- Aug 5, '09 by testpilotbAgain I think that someone should be careful with Ameritech. They are on probation and are under the microscope by the Utah Department of liscening and the NLNAC. While they are improving, they are still below the national average with the NCLEX exams(This is right from the DOPL website). Until Feb, their pass rate for the NCLEX-RN(not LPN) was extremely low. For 2008 the NCLEX RN pass rate was, in fact, just 60%(again from the DOPL website) I personally left Ameritech because of a number of issues I found there. I know for a fact that I would have passed the NCLEX there, but it would not have been because of a focused and positive educational experience. I personally had conversations with BOTH the NLNAC and DOPL that were less than positive. Furthermore, when I had instructors at the school urging me to leave, that told me alot. I hate to be negative, but I think that people need to see all sides of the issue. I am sure the program works for some, and I applaud those that went through the program and I am excited that they have done well. To those that are considering any private colleges, crunch the numbers, an extra year wait and you will have far less debt and the ability to go on in your schooling if you choose.
Thanks for listening to my rant.
- Aug 5, '09 by nurseman78Also, a lot of schools don't have waiting lists, such as Weber State, Davis Applied Technology College (where I'm going) and Ogden-Weber Applied Technology College. They are all great programs, and select via a point-based system. Plus, the tuition cost, and the great amount of grant money they give you, makes it much less of a hit on the ol' pocketbook.
- Oct 8, '09 by aloha2youThere is a private school in South Jordan with a BSN program. They are called university of southern nevada. they're accepting applications and the counselor told me that they do not have a waitlist for the Spring 2010 class.
- Oct 8, '09 by nurseman78Yeah, I got that e-mail about the new program from University of Southern Nevada. I'm a little skeptical about it, frankly. For one, it's $30,000 a year, so you're looking at $60,000+ debt once you have your RN. They state that they can get you a BSN in 18 months. That would be realistic if it were simply an RN-to-BSN program, which typically takes that long. But they're proposing that you'll go from prerequisites to BSN in 18 months. Every RN program I know takes a minimum of four semesters, or 1 1/2 to 2 years to just get your RN. Plus, they require you to get 90% on every test. Not that that's not doable, but it'd be challenging to get that on EVERY test. And if you have a super compressed time frame (squeezing 3 years of school into 18 months), plus clinicals, that sounds really, really grueling.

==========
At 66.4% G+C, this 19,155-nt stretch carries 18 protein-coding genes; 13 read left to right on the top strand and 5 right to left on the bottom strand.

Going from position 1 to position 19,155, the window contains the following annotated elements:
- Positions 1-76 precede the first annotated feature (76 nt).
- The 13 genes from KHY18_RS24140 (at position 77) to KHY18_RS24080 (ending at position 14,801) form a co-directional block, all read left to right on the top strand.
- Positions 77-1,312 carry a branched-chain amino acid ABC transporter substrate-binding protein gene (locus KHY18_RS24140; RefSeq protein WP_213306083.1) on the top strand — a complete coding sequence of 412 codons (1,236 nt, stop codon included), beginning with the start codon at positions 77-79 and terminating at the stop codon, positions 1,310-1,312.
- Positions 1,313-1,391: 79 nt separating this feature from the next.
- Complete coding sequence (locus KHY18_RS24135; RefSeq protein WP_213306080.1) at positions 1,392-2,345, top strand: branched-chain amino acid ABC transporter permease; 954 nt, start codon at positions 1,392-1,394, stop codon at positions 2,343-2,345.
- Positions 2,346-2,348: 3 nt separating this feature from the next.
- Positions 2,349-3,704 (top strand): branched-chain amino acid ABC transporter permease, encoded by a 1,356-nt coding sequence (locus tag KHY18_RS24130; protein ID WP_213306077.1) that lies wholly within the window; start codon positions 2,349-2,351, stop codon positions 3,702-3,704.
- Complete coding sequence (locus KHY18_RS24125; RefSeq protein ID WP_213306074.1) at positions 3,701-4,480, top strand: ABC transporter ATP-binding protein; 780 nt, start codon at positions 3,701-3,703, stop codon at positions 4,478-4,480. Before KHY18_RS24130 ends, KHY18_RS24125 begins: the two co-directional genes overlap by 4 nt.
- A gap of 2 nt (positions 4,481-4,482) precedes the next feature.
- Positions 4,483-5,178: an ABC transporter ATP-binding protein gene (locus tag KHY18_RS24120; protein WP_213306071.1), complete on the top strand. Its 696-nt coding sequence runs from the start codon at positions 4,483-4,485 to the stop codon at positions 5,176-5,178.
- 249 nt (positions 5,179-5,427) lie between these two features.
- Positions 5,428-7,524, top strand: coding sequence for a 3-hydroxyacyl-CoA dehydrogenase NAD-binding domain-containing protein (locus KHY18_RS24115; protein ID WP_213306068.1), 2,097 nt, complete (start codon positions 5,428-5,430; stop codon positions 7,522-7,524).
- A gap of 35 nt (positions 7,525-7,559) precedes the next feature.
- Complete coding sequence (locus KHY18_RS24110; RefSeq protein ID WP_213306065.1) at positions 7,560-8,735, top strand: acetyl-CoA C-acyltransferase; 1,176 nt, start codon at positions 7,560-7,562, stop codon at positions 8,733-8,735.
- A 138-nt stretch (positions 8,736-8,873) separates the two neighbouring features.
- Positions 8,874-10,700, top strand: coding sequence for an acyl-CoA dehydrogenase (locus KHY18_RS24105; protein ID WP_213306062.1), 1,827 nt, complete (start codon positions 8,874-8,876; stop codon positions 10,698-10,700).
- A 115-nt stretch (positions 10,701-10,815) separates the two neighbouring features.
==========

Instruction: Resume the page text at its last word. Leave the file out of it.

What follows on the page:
Seems a little fishy to me. If you're going the private college route, I'd go with Westminster, Utah Career or Provo College. I know sometimes you get antsy to get into a nursing program, but as a current nursing student (at DATC), trust me, going the regular four-semester RN route is challenging enough. But, to each their own.
- Apr 1, '10 by mamamicheI am currently in the nursing program at Fortis College in Salt Lake City. It's an associates in nursing program. I am actually in the first nursing class ever at this location, but they have had nursing programs on the east coast for decades. This school is pretty inexpensive compared to the other private schools out there. And the waiting list is pretty short. PLUS you dont need to be a CNA to be accepted!!